An Overview of Language Learner Strategies

Genesis of Language Learner Strategies :

Needless to say, learning is much more important than a hypen between S and R plus feedback as it was once widely accepted as a seemingly hard fact by proponents of behaviouristic psychology. Behaviouristic, with the premise that learning is the result of environmental factors, viewed language learning as conditioning and habit formation which can be achieved through stimulus - response and reinforcement

To bring social context of language teaching and learning much more into view, it was Dell hymes (1972) who coined what is called communicative competence to run counter deliberately to Chomsky's linguistic competence. In a pedagogically influential attempt, swain (1980)postulated communicative competence as a four dimensional category of knowledge including grammatical, sociolinguistic, discourse and strategic competence. It is in this context that the term "strategy" has gained vibrancy and brought into play in applied linguistics. As a whole this strategic competence is critical for achieving the purpose of communication by L2 learners, whether it is orally or pertaining to production or comprehension of written text. Likewise, it's compensatory function when communication breakdowns occur for some reasons is also highly valued.

This overview is an attempt to give learners' strategic behaviour the rightful position they deserve in L2 acquisition from its very inception in the 1970s to the present day.

Surprisingly enough, despite the above-mentioned paradigmatic changes and developments in language teaching and learning approaches, however, the initial impetus for LLS emanated from a very different direction. If there is just one researcher who can be best regarded as the birth parent of language learner strategy research, then she is the eminent American sociolinguistic, Joan Rubin (1975) with her seminal and pivotal article entitled ‘What the “Good Language Learner” Can Teach Us’ (Stern, 1983; Grenfell &Macaro, 2007). She established a rather conceptual and speculative list of seven learning strategies employed by successful language learners among which were ‘monitoring, guessing or inductive reasoning, and creating opportunities for practice’. This attempt became more or less the cornerstone of many other studies in this area of investigation.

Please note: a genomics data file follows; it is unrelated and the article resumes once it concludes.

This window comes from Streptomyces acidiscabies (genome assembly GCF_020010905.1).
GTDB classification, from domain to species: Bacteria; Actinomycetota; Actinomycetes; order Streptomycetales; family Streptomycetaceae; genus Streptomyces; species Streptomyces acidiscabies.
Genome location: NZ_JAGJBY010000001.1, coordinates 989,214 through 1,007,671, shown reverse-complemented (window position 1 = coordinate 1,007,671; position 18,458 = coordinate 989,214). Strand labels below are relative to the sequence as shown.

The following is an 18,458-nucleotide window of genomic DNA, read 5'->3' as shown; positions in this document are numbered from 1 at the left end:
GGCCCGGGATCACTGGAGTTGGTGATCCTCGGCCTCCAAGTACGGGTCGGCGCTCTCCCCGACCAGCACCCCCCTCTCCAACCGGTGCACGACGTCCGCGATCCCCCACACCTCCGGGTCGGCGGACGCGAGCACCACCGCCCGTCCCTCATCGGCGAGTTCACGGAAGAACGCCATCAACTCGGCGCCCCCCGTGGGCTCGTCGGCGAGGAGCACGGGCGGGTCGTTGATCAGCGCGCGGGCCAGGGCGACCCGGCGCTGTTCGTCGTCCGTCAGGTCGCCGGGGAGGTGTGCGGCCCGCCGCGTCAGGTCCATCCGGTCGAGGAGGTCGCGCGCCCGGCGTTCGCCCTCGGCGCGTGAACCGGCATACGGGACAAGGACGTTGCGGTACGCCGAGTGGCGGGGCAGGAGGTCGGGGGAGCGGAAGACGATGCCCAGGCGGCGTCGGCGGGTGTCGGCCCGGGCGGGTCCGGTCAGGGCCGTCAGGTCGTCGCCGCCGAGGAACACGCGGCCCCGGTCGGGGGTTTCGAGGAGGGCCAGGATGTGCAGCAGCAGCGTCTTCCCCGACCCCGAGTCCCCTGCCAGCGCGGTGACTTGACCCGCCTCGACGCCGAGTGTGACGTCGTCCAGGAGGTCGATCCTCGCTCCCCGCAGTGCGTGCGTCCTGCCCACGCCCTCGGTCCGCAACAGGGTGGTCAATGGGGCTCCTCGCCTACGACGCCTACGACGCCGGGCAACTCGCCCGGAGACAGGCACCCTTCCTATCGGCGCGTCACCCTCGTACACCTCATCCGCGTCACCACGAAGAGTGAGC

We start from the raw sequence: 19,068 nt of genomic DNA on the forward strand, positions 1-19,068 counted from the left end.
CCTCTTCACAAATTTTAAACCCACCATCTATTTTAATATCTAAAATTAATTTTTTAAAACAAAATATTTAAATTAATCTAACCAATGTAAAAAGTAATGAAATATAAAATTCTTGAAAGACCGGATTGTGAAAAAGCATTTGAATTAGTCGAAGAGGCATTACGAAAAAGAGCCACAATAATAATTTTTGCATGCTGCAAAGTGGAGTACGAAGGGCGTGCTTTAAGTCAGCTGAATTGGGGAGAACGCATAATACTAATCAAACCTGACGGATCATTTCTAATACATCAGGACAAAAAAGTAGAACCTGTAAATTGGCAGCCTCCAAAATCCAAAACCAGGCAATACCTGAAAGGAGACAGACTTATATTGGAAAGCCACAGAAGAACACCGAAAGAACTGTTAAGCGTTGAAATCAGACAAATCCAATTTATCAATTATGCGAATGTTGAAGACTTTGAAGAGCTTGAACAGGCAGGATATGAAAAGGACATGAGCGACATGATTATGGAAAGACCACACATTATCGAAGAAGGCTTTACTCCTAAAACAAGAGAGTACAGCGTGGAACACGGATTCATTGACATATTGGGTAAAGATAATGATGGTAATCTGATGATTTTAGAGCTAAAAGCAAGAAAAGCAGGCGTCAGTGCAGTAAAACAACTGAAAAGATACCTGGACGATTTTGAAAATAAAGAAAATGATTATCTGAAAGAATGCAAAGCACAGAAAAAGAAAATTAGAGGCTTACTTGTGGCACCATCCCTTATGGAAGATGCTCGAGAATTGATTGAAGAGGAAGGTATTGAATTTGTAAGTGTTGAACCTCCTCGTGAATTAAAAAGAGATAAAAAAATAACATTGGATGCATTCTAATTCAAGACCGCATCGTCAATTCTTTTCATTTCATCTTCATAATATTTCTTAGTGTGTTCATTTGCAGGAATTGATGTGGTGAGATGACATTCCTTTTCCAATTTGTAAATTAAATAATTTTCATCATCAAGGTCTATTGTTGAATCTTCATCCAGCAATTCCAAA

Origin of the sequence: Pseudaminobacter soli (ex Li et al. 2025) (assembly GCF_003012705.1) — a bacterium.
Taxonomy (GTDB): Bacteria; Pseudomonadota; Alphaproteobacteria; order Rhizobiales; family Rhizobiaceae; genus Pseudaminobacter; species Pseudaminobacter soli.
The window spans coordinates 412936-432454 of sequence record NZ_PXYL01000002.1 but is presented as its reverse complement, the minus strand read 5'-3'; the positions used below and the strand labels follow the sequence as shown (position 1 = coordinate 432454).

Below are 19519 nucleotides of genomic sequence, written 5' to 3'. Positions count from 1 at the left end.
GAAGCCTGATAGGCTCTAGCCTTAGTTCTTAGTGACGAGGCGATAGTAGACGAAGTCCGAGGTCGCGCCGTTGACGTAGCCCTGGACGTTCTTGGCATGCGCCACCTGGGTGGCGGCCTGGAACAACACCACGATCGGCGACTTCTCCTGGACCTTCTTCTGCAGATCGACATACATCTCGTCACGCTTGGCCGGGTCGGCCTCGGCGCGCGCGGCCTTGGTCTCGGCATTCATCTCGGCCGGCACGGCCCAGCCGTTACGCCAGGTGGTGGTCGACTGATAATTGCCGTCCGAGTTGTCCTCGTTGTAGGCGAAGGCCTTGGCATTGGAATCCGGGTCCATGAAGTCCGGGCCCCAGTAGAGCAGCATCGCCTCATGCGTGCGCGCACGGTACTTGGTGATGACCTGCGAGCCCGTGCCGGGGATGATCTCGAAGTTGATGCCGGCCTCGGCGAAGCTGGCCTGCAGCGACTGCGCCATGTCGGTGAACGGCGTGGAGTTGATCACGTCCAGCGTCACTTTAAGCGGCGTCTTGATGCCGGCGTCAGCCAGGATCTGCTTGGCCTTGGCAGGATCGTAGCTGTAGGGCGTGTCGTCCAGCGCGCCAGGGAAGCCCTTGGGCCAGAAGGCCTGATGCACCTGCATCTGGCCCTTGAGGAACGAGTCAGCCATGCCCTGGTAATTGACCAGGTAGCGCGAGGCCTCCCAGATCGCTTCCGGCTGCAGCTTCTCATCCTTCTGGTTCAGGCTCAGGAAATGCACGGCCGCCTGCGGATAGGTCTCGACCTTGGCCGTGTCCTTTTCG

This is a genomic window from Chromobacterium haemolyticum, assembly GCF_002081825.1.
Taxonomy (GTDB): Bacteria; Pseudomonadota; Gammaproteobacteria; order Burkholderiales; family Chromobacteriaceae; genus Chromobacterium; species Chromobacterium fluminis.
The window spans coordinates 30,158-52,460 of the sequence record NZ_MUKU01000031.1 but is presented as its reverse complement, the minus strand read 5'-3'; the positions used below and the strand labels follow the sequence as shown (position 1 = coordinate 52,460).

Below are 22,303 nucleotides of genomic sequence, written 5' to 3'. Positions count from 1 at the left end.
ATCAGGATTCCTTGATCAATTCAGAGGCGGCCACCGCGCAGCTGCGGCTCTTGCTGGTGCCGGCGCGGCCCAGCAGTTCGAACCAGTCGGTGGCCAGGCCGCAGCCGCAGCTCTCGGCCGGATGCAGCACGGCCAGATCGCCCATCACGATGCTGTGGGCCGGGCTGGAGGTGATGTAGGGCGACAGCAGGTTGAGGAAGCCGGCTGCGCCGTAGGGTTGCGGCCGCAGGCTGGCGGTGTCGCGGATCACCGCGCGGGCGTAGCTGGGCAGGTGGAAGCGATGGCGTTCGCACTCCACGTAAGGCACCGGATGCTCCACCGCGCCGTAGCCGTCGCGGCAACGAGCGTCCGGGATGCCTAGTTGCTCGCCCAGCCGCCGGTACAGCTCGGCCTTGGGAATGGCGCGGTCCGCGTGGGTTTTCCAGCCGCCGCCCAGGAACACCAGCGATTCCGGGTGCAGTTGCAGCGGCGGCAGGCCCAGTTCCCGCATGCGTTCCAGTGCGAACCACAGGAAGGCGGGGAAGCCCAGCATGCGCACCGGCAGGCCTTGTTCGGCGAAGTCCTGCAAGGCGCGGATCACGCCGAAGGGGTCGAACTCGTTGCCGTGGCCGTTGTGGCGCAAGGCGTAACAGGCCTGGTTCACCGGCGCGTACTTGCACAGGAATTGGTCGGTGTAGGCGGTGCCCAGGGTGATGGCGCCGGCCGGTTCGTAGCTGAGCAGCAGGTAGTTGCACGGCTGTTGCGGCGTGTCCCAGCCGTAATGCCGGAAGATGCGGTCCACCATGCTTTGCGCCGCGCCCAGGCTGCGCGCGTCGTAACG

In a similar vein and at the very time, Stern (1975) in a conscious attempt in order to come to grips with LLS, listed the top-ten strategies of the good language learner (GLL) such as ‘willingness to both practice and use language in real communication, self-monitoring and critical sensitivity to language use, and technical expertise about how to tackle a language’. In another inquiry which was conducted by Naiman et al. (1978) aiming at establishing the learning strategies of thirty adult language learners through intensive retrospective interviews, they reached the conclusion that good language learners seize every possibly helpful learning opportunities available to them, and if necessary create them. In addition, good language learners tailor some strategies and techniques to suit their individual requirements.

The driving force behind LLS research has originally predicated upon an underlying assumption that the transferability and passing on the strategies of good language learners to less good or even poor language learners is in actuality within the bounds of possibility which offers sure ways of equipping learners with the appropriate skills and strategies to become autonomous and self-directed language learners (Ellis, 1997) Hsiao and Oxford (2002) put emphasis on learning strategies as a fundamental factor in building learner autonomy which give learners a high degree of control over their learning process. Learner autonomy refers to as the ability to manage and take charge of one’s own learning (Holec, 1981). Nonetheless, after achieving autonomy, learner becomes more emancipated and less dependent on the help of teacher.


More by :  Prof. Annapoorni Balan

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